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Alabama DCNR Proposes Extended Deer Season

by | Feb 15, 2013
The Alabama Department of Conservation and Natural Resources reports Conservation Commissioner N. Gunter Guy Jr. proposes to shift the deer season in southwest Alabama into February. The proposal would swap 10 days of hunting in December for 10 days of hunting in February starting in 2014. The gun season would be closed Dec. 2-11 and extended to Feb. 10. Bowhunters in the affected area would start the season 10 days later on Oct. 25, 2013.
The proposed area for the February season includes all of Baldwin, Mobile, Washington and Escambia counties, most of Monroe and Conecuh counties and portions of Choctaw, Clarke, Wilcox, Butler and Covington counties (see map).
“This wasn’t arbitrarily picked out,” Commissioner Guy said. “We’ve heard from the public, and we’ve listened to the public that they don’t think they’re getting to hunt the rut. With our Wildlife Section and everybody involved, we have data and field studies about when the rut occurs in Alabama. We have good information that we have a comfort level with, that we can extend the season and won’t hurt the resource. We spent a lot of time on this.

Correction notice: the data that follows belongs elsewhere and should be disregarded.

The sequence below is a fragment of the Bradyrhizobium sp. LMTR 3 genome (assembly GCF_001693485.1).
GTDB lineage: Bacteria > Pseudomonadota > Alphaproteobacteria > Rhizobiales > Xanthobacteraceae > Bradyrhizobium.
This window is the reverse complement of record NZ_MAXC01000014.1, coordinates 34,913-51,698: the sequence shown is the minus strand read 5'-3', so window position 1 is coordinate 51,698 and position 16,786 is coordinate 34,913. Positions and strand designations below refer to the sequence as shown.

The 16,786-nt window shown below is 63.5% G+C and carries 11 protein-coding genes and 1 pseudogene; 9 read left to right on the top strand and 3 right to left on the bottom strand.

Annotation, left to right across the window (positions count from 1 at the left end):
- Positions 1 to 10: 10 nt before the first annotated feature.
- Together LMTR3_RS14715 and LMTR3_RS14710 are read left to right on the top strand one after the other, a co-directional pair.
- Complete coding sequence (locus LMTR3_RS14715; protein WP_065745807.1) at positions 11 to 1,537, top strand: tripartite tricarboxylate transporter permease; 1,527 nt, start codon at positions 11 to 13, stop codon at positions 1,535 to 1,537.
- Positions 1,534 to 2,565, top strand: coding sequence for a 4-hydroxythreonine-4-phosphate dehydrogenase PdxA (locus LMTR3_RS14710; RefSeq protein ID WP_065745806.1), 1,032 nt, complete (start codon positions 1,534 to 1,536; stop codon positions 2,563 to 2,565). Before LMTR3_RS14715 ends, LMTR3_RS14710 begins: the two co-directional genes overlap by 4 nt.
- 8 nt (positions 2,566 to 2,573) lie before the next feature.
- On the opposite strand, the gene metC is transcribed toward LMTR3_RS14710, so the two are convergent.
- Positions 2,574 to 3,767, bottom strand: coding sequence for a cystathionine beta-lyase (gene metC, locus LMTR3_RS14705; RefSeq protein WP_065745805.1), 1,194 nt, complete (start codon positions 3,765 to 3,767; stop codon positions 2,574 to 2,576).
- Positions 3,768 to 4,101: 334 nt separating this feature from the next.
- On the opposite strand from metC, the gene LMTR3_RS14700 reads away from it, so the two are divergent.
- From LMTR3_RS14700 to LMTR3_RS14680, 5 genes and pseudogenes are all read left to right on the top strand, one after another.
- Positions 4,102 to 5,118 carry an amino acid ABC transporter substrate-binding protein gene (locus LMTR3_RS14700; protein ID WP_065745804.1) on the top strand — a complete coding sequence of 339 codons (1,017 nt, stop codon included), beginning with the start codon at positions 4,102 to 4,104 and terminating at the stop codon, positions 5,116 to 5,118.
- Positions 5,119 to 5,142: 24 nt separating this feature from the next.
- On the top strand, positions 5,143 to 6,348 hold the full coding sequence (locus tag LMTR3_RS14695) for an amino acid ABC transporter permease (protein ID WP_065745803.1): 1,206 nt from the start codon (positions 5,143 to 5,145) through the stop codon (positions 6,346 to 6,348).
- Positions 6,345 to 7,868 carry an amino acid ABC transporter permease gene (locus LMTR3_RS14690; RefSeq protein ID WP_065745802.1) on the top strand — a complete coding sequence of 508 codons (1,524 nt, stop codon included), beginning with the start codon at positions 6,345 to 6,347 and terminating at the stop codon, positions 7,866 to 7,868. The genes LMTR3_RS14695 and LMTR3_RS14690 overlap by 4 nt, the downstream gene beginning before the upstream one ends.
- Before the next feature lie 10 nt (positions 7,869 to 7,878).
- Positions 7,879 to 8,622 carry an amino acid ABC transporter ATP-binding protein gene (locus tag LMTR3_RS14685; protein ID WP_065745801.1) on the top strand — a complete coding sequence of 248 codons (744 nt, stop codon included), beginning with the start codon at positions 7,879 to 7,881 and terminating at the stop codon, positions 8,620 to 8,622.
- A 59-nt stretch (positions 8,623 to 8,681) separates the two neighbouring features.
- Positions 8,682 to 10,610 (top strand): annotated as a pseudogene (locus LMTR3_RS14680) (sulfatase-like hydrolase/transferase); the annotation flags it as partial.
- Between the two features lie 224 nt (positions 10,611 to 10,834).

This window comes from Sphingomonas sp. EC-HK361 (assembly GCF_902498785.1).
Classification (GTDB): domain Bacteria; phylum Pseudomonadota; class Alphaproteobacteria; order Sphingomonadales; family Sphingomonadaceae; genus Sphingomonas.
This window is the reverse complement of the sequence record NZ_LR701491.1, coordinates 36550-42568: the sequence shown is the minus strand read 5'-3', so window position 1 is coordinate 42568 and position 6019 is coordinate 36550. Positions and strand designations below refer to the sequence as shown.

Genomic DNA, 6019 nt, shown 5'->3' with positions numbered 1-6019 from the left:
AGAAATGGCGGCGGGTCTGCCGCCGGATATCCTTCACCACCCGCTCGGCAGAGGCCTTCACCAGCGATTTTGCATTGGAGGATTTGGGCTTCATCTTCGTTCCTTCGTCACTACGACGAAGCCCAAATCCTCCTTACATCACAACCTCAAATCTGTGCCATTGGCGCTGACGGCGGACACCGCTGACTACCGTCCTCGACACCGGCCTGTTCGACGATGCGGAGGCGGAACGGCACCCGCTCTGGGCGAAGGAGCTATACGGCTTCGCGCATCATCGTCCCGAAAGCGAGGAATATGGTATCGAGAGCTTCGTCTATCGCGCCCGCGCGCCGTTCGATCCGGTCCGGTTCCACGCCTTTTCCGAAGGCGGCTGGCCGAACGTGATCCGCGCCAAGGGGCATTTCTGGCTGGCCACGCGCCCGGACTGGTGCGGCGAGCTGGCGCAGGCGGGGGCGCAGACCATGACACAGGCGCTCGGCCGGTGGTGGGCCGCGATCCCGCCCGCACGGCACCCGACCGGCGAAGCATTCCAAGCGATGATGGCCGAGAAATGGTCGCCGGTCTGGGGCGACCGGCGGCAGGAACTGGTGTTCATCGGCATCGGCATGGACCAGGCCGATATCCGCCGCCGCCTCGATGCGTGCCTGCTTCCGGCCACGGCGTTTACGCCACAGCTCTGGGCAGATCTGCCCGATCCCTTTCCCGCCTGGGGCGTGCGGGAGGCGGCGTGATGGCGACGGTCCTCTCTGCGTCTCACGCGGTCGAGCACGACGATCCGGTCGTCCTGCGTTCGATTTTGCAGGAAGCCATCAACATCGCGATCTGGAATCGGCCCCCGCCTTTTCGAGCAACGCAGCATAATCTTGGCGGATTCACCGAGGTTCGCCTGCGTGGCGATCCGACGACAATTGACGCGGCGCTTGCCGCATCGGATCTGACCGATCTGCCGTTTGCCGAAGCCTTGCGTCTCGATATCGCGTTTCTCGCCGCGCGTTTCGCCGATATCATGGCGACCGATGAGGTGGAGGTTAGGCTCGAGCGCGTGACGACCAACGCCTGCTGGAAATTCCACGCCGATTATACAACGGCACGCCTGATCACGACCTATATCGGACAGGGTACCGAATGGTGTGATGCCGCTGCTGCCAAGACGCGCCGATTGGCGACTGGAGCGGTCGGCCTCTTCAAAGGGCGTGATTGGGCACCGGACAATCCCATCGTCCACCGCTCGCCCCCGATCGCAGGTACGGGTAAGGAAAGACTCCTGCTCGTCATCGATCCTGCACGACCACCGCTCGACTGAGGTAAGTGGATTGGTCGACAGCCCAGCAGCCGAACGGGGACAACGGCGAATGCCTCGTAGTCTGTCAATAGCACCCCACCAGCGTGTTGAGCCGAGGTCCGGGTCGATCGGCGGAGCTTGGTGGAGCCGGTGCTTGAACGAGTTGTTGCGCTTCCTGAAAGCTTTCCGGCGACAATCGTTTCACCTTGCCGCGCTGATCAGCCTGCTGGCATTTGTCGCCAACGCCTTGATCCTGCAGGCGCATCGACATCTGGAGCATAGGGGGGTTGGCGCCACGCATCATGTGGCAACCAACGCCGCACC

“This is not to say that there are not other areas in Alabama that will warrant this in the near future, but we don’t have the data needed to afford it at this time. Nobody in the Department nor you want us to make a mistake and damage our resources that are so valuable to us. We’ll get there if it’s warranted. Just give us time. We want to respond to you to make the hunting experience better, but we’ve got to do it right. We have to balance the hunting experience against what’s best for the resource.”
Commissioner Guy also proposed a reduction in the daily bag limit of unantlered deer in a portion of north Alabama. The daily harvest during gun season of unaltered deer would be reduced from two per day to one per day. The number of days for doe harvest will also be reduced – Dec. 14, 2013, through Jan. 4, 2014.
“Just like the extended season in southwest Alabama, there’s also been an issue expressed to us about the deer herd in north Alabama, that numbers are not as great as they have been in the past,” he said. “Our biologists have been working with people in that area to gather the information. This will be a restricted doe harvest in this area. For the rest of the state, there will be no reduction in doe harvest.
“This is all about managing our resources. Natural resources are dynamic, everybody knows that. Every year is different. If you have some mortality event, we need to know about it and react to it quickly or we may overharvest. Turkeys are the same way. Other states have had a problem where they didn’t know about it until it was too late. That’s why we want this reporting system so we can keep up with the numbers in real time. If we see a decline, we can adjust the seasons and bag limits accordingly.”—courtesy

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